Oscar History

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Bellissimo, Piero

Tim here. All of the online chatter around the honorary Oscars handed out over the weekend has focused, not unreasonably, on the actors who received awards: Angela Lansbury, Steve Martin, and Jean Hersholt Humanitarian Award recipient Angelina Jolie. After all, they're famous, and in at least one case wildly iconic and beloved. But going unnoticed in the widespread Lansbury love-in (which, to be entirely clear, I support enthusiastically) is the fourth award recipient on Sunday, Italian costume designer Piero Tosi.

Making this lapse even worse than simple snobbery against below-the-line talent, Tosi has as many Oscar nominations as the other three individuals put together: five total, to Lansbury's three, Jolie's two, and Martin's zero (not even a writing nod!). Since that would apparently make him the most conspicuously overlooked among the honorees, I think it's only respectful and right to give the man his due: and what better way than a short gallery showcasing the five films that brought him Oscar attention in the past.


The Leopard (1963)

Death in Venice (1971)

Ludwig (1973)

La Cage aux Folles (1979)

La traviata (1982)

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Reader Comments (16)

Such an inspired Oscar. Well done, Academy. Keep them coming!

(I was so expecting this tribute here! Thanks Tim)

November 20, 2013 | Unregistered CommenterPeggy Sue


November 20, 2013 | Unregistered CommenterSquasher88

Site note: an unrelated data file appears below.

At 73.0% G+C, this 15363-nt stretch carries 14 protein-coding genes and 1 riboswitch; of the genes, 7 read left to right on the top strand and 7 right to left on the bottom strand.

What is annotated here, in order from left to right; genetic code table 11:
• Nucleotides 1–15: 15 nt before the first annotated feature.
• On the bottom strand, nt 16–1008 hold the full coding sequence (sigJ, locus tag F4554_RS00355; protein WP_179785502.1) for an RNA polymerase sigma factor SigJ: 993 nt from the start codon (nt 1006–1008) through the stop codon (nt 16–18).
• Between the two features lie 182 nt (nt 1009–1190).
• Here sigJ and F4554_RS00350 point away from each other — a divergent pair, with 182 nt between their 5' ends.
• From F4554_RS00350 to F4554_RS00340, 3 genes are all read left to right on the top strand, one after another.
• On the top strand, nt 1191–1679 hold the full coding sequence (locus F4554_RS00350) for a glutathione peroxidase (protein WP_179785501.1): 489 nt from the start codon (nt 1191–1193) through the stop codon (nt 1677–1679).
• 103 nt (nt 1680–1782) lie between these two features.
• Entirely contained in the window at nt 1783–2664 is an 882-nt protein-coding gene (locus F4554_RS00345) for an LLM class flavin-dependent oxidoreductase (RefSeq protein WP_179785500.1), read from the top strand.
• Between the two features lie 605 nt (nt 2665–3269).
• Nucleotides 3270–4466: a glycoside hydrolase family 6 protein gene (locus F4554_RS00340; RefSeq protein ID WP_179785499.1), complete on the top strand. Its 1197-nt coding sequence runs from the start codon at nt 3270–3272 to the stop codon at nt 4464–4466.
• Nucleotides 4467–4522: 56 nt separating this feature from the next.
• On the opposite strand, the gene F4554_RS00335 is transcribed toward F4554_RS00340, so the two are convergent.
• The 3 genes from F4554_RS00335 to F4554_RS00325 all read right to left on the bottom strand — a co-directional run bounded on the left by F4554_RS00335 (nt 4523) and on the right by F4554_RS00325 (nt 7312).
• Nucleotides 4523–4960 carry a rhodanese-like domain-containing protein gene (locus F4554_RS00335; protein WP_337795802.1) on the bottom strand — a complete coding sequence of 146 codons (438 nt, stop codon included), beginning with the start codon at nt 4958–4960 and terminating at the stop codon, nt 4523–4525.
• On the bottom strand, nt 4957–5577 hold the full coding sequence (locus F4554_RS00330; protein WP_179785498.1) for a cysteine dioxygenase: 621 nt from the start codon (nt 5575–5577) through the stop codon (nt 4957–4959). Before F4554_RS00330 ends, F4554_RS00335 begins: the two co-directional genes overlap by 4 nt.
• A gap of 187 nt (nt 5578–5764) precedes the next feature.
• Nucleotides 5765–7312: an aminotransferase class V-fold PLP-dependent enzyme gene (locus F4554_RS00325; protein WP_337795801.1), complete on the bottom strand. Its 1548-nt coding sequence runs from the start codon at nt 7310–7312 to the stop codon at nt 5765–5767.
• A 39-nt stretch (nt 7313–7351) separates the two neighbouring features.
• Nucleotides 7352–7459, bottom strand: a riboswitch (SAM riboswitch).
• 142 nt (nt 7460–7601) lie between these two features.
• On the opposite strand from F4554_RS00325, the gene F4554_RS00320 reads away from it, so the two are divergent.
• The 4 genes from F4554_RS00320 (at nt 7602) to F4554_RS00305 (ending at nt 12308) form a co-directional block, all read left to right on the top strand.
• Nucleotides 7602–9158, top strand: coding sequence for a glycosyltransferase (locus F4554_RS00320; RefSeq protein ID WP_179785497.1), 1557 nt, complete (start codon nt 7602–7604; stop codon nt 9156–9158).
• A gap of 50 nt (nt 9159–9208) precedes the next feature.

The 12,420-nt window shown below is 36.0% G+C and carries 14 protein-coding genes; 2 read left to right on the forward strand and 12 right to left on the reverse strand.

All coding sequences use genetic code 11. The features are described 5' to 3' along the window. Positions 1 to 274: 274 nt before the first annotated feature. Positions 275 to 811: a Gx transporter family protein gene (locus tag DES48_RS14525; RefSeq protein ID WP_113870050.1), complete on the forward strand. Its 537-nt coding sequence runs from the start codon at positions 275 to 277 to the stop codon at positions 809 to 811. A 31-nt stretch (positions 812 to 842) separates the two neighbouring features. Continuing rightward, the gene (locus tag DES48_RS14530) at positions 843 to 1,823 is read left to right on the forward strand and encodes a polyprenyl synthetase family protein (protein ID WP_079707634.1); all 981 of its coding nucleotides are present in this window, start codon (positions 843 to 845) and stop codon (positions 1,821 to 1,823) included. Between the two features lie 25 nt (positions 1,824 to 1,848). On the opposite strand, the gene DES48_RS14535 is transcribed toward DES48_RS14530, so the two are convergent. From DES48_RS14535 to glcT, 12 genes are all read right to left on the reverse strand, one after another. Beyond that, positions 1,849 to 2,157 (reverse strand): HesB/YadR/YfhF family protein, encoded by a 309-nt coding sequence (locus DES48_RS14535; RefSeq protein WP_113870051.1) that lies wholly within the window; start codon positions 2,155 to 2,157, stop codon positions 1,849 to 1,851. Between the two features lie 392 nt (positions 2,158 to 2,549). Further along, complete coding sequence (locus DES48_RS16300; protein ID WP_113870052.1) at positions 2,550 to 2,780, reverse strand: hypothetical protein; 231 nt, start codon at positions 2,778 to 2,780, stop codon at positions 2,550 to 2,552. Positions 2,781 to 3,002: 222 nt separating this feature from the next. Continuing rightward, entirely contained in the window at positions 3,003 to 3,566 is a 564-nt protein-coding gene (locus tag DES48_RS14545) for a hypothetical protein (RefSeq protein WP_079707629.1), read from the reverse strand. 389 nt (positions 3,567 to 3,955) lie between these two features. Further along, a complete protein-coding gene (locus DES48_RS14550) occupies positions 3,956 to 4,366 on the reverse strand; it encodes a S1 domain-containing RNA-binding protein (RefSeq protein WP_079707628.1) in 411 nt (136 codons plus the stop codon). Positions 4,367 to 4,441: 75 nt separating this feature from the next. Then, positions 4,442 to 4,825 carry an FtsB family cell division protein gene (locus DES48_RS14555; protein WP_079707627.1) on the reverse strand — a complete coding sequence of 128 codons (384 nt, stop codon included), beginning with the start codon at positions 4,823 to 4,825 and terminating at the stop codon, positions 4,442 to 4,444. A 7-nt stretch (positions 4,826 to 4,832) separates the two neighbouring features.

Anyone who did anything on The Leopard deserves an honorary Oscar.

November 20, 2013 | Unregistered CommenterAmir

The Damned should be up there as well, even if it didn't get a nom.

Death in Venice is one of the most beautiful films ever made on so many levels.

La Cage aux Folles. "Miss John Wayne"

November 20, 2013 | Unregistered CommenterHenry

I really need to finish watching The Leopard.

November 20, 2013 | Unregistered Commenterthefilmjunkie

I don't remember the film La Traviata well but i do remember it being absolutely scrumptious visually. like breathtaking when i was a young impressionable thing :)

i have never seen The Leopard (*hides in shame*)

November 21, 2013 | Registered CommenterNATHANIEL R

Such consistently stunning work from him. This was indeed a deserving honor and a bit of a pleasant surprise as well. I'll chalk it up to the newly formed costume branch getting a say, which is already starting off on the right foot.

Ugh, such beauty!

When you look at his nods and their fellow nominees for each of their years, he probably should've rightfully won for Death In Venice tho. Or La Traviata but then that was a tough field too even tho the worst of the five won in the end.

November 21, 2013 | Unregistered CommenterMark The First

La traviata is the only one of his nominations I haven't seen, but I'd have certainly given him the win for Death in Venice, and maybe for The Leopard... but damn, this was a strong category in 1963.

Also, anyone and everyone who hasn't seen The Leopard owe it to themselves to fix that, like, yesterday. Such a great pageant-style narrative of a family, and probably the best gateway drug for Visconti.

November 21, 2013 | Registered CommenterTim Brayton